In the quarter, by brand, sales of Tod’s decreased 2.8 percent to 119.6 million euros. Shoes showed a growth in the quarter and performed well except in Italy, which continues to be affected by the weakness of the wholesale channel.

Hogan revenues were down 6.1 percent to 55.7 million euros, hurt by the Italian market, while it grew by double digits in Europe and in China, the focus of its expansion.

Sales of Roger Vivier decreased 8.7 percent to 37.8 million euros. The results of leather goods were positive, while shoes were affected by a very challenging comparison base and a very “summer” type of product, which is expected to register much better results in the second quarter with the real sales start of the summer season, explained Macellari. In March, former Prada Group and Dior alum Gherardo Felloni was appointed new creative director of Roger Vivier, with his first official collection to be presented in September. He succeeded Bruno Frisoni, who held the position for 16 years.

Fay reported a 12.2 percent drop to 12.8 million euros due to the weakness of the domestic market, mainly in the wholesale channel. In February, Fay debuted its first collection under new creative director Arthur Arbesser, who succeeded Tommaso Aquilano and Roberto Rimondi, who left the company in July 2017.

By category, revenues from shoes declined 4.2 percent to 182.2 million euros. Sales of leather goods and accessories were down 8.5 percent to 29.6 million euros due to a different merchandising mix, with smaller bags at lower prices. “This was part of the headwind, and it’s difficult to say how long it will last, very likely into the second half, as I am told not huge bags are a market trend. Possibly, volumes could offset the negative impact of the price mix,” said Macellari.

Sales of apparel decreased 10.2 percent to 14.1 million euros reflecting the trend registered by the Fay brand.

In the period, domestic sales were down 11.6 percent to 70.2 million euros, hurt by the weakness experienced by the wholesale channel, mainly in provincial cities with a lower presence of tourists in directly operated stores, said Macellari. “We have decided to adopt a particularly cautious approach to wholesale to protect our account receivables.” Directly operated stores also had a single-digit decline due to a decrease of tourists and the weather conditions. “Italy is very tough,” remarked Macellari, noting the double-digit decrease at wholesale.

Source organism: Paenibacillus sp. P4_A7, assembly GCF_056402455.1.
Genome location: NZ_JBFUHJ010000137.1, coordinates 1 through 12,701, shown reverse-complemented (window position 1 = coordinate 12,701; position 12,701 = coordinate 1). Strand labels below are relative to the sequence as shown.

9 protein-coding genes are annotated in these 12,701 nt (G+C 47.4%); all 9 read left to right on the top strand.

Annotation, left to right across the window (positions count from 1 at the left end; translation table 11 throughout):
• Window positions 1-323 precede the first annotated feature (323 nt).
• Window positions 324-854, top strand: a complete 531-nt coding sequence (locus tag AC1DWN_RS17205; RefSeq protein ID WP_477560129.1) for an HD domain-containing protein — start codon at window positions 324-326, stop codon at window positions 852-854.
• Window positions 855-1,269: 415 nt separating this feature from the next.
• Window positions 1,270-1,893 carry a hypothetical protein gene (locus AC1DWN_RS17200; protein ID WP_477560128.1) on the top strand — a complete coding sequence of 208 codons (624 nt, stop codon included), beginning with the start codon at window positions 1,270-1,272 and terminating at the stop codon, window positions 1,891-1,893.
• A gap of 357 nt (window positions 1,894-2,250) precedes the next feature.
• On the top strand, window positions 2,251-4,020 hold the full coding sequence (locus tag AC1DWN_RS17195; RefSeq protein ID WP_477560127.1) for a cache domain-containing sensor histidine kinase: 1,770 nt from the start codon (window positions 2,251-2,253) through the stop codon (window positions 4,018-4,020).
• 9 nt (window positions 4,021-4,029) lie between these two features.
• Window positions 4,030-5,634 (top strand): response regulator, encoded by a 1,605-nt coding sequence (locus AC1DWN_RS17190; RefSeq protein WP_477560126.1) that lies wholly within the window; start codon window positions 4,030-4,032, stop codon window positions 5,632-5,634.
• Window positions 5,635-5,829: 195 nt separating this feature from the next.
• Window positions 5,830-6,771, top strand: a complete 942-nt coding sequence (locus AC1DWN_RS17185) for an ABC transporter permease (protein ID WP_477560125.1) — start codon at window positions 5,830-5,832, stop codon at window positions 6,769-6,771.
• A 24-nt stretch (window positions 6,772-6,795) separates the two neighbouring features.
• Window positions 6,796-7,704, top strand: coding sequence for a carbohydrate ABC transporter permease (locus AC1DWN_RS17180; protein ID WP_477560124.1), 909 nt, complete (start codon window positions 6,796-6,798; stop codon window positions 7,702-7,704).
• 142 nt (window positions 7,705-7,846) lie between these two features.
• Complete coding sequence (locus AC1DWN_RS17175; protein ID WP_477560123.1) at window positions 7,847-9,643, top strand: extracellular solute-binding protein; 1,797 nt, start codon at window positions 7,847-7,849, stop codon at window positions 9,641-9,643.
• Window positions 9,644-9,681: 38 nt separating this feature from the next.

In the rest of Europe, the group’s revenues were up 0.5 percent to 57.6 million euros.

Sales in the Americas dropped 8.5 percent to 15.4 million euros. At constant exchange rates, they were up 2.3 percent. The performance in the area “was better than expected,” but it was penalized by the exchange rate. Retail, wholesale and e-commerce are all improving, said Macellari.

Sales in Greater China were down 3.2 percent to 48.7 million euros. At constant exchange, they rose 4.4. percent. Positive results were seen in mainland China, Hong Kong and Macao. “If we consider domestic sales to Chinese in China, they were particularly good and positive, and it was similar for Chinese tourists in Asia,” said Macellari. “On the contrary, we’ve seen some lack of flows in Chinese tourists in Italy, Europe and the U.S.”

The “Rest of the World” area was down 1.4 percent to 34.2 million euros.

Sales through directly operated stores totaled 127 million euros, down 7.1 percent. Like-for-like sales dropped 4.4 percent, also affected by a different merchandising mix of the collections. Macellari said he expected a positive like-for-like in the second half and a visible improvement in the second quarter. “The trend is becoming favorable.”

As of March 31, the group counted 276 directly operated stores and 118 franchised stores.

Revenues to third parties were down 2.6 percent to 99.1 million euros. “Wholesale is less important than in the past [for the group]. Retail accounts for two-thirds of sales, and with a different timing and number of collections, this will be deducting some importance in order books,” said Macellari. As for the online business, he said that “the only bad news is that the volume is still not as big as we’d like it to be. We’ve seen a double-digit growth — it’s very strong, and it’s increasing our confidence in this sector.” In response to one analyst who pegged the growth at 30 percent, Macellari hinted the increase was “more” than that.